People snagged deals for a $98 32-inch television set and other doorbusters for which Walmart guaranteed either a TV or a voucher of sorts for one, with the item to be shipped to the store later as long as patrons paid for it on the spot and later went online to register the purchase by Dec. 1.
An iPad Mini for $299, including a $100 Walmart card, made for an effective deal of $199 plus the tax on $299.
However, shoppers indicated some of the toughest Walmart items to snag were a limited number of $10 crock pots and other kitchen appliances.
Four-foot “giant” Superman and Batman stand-ups also proved popular.
One of shopper Amy Bowery’s Friday stops was Kohl’s in Kingsport, where she said the checkout line was about an hour long and wrapped around the store.
“It’s the longest I’ve seen the line at Kohl’s,” Bowery said.
Best Buy at the Kingsport Pavilion, on the east end of Stone Drive, had folks lined up starting in the early afternoon on Thursday. Like Walmart, Best Buy began Black Friday deals at 6 p.m., although Walmart also had additional waves of deals at 8 p.m. and 10 p.m. and then again on Friday.
Over at the Kingsport Town Center, formerly the Fort Henry Mall, folks were lined up at Sears, JCPenney, Belk and other stores for an 8 p.m. opening on Thursday. The mall parking lot was all but empty at 7 p.m., but by 7:45 p.m., vehicles had streamed in and filled most of spaces.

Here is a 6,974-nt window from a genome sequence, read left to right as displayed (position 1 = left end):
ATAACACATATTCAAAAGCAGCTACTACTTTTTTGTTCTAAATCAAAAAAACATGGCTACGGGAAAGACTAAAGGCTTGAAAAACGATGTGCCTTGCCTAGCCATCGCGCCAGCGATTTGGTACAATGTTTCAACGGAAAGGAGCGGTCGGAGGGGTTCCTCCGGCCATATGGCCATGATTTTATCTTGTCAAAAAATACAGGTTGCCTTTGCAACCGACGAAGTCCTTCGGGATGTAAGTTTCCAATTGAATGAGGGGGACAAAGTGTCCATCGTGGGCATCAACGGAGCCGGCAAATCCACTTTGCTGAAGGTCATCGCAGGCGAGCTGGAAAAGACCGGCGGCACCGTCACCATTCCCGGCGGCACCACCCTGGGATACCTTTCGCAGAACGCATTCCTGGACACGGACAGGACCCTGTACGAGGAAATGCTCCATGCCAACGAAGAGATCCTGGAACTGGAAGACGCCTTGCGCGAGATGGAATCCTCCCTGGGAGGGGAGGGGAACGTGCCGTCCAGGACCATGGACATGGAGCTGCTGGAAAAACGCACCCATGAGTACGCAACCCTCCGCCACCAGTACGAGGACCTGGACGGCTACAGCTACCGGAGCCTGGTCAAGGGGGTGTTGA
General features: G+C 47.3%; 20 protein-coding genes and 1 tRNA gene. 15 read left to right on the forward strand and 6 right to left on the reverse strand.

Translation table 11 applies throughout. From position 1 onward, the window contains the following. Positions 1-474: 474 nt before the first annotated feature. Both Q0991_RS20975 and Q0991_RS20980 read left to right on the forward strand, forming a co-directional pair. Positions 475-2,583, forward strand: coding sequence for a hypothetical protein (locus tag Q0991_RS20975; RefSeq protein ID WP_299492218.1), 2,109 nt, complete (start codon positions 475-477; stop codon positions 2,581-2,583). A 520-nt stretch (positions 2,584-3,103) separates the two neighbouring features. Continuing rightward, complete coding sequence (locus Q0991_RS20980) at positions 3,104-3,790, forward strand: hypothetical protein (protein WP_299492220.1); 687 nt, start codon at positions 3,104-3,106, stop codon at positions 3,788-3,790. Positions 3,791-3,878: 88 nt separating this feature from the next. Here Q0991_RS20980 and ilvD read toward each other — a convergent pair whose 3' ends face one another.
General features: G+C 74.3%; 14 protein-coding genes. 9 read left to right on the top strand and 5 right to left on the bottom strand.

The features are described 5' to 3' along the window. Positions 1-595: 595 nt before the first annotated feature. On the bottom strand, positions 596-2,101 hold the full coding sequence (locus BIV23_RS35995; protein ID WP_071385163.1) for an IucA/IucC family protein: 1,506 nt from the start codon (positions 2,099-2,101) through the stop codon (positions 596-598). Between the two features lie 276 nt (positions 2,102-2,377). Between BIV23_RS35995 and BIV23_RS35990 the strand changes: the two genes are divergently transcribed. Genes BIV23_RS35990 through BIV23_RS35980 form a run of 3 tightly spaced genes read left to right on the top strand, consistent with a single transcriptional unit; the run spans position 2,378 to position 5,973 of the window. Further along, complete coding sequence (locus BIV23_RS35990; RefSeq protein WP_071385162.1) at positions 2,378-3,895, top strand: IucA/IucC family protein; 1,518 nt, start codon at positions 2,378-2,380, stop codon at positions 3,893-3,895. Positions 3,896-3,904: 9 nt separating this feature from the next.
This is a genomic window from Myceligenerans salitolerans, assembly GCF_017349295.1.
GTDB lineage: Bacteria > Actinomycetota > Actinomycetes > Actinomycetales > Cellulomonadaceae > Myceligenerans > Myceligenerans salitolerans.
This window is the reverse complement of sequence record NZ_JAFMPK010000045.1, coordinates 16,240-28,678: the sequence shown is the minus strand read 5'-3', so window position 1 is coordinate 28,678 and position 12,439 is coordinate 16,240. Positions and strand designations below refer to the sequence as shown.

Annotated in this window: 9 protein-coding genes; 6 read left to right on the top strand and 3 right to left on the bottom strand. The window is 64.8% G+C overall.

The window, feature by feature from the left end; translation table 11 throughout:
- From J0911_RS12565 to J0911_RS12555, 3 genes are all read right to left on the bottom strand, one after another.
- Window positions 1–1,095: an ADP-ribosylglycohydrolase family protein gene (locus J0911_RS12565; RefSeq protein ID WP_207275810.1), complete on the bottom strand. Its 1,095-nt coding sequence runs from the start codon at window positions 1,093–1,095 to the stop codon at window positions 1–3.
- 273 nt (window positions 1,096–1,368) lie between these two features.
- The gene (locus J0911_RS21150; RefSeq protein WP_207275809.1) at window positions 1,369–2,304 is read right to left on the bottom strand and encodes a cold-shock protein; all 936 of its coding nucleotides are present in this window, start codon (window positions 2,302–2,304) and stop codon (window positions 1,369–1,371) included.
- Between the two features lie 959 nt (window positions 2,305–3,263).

“We’re just thankful that everyone was polite and no incidents,” said Amy Boyles, marketing manager for the mall.
Penney’s deals included crock pots and griddles for $9.99 after a $10 mail-in rebate, as well as deals on clothing, bedding items and shoes.
At Belk, table after table after table full of shoes, mostly women’s boots, were swarmed over by people, resembling a war zone of shopping. Deals included boots with a suggested retail of $70 for $19.99.
Sales associates ran about looking for specific styles and sizes for shoppers as best they could. Every checkout line snaked around corners and/or through clothing racks.
Just about every retailer in the mall, with a few exceptions, was open Thursday at 8 p.m., including Sears, Belk, Penney’s, smaller stores like Victoria’s Secret and American Eagle — which both had half-price deals — and smaller local shops such as Sally’s Treasures and I Love Books.
Some made it simple: American Eagle in the mall, Victoria’s Secret there and Old Navy at Pavilion offered everything at 50 percent off for a time.
Mall Manager Kevin Harmon said Belk had long lines of shoppers waiting at 8 p.m. on Thursday. The common space was open at the mall earlier, but stores did not open until 8 p.m.
Only a handful of mall retailers, including some eateries and jewelry stores, did not open on Thanksgiving.
Boyles said some closed at midnight or 1 a.m. to reopen about 6 a.m. Friday, but most of the “big boxes” and national chains stayed open throughout the night, and Penney’s began giving out snow globes — a tradition resumed after a one-year hiatus — at 4 a.m.
“He (Harmon) said ‘I’ve never seen as many people at the mall,’” Boyles recalled. Harmon stayed overnight at the mall but left early Friday afternoon.
“The whole dynamic has changed with Black Friday,” Boyles said of the Thursday night openings and overnight shopping versus the more traditional midnight or 6 a.m. openings on Friday.
“People will drive that trend,” Boyles said of the push of Black Friday back into Thursday. “Only time will tell.”